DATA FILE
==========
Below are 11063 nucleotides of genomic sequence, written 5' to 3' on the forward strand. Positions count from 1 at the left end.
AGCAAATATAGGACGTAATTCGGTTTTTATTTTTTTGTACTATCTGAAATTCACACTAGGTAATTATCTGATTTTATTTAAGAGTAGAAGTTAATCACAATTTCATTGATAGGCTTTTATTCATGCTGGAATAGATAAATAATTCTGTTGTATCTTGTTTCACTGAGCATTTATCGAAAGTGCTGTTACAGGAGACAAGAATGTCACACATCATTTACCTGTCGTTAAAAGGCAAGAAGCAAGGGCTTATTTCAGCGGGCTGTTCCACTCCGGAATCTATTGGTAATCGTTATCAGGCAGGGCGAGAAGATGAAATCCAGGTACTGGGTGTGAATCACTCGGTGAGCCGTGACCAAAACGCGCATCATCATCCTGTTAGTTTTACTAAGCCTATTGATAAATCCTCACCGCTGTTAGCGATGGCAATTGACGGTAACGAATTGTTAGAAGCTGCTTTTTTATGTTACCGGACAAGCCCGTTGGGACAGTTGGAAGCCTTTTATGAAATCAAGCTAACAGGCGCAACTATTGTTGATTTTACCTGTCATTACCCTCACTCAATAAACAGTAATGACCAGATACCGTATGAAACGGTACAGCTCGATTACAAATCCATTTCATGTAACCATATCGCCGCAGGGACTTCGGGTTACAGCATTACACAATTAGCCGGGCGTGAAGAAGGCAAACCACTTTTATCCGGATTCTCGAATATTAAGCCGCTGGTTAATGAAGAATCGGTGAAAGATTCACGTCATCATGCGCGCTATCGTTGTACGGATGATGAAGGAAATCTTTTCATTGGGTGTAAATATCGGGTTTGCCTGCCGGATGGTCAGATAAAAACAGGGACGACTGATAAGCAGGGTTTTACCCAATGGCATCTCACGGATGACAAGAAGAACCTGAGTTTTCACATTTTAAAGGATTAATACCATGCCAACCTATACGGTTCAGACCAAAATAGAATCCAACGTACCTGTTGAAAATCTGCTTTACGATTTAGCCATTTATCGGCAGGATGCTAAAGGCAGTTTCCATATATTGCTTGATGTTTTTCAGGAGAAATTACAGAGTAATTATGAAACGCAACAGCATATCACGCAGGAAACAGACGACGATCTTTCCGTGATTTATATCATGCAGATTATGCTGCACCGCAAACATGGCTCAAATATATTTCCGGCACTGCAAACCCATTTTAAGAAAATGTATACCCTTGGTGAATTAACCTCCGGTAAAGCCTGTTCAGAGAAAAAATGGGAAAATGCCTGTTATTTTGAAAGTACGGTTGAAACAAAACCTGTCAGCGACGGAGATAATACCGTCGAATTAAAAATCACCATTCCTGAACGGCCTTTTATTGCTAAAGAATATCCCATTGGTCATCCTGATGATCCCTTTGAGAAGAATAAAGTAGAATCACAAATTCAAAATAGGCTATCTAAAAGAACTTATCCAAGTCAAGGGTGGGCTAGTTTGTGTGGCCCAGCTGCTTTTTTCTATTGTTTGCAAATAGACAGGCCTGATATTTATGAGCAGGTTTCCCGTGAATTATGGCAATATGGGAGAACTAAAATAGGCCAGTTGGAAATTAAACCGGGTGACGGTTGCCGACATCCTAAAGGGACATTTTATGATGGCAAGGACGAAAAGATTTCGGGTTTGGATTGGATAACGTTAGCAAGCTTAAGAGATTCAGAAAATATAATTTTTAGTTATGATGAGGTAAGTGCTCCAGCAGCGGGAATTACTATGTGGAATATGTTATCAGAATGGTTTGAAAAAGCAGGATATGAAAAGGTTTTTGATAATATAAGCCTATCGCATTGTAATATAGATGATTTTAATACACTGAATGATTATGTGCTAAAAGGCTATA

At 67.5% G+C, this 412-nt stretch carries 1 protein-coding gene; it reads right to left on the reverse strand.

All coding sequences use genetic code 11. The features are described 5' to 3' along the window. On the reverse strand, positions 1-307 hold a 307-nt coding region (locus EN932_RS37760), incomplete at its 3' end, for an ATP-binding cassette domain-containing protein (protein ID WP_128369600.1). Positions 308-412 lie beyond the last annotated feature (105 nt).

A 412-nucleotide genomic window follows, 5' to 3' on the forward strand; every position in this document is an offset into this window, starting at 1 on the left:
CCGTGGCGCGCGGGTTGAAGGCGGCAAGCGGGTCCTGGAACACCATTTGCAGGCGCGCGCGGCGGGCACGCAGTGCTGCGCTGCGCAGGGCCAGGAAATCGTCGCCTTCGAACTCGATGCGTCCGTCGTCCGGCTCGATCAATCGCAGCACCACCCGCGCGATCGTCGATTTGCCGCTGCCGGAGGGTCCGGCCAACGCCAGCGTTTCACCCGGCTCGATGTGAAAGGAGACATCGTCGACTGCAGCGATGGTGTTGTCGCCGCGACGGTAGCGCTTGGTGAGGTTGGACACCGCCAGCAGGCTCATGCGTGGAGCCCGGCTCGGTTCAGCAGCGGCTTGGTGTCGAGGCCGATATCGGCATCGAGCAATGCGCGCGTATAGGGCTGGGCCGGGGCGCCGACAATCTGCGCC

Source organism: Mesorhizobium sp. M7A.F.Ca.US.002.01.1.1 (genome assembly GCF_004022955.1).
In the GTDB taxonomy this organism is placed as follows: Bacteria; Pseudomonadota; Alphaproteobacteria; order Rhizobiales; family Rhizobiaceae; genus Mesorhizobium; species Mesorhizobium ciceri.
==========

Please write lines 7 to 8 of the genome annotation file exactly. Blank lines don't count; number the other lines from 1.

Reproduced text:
Source organism: Mesorhizobium sp. M7A.F.Ca.US.002.01.1.1 (genome assembly GCF_004022955.1).
In the GTDB taxonomy this organism is placed as follows: Bacteria; Pseudomonadota; Alphaproteobacteria; order Rhizobiales; family Rhizobiaceae; genus Mesorhizobium; species Mesorhizobium ciceri.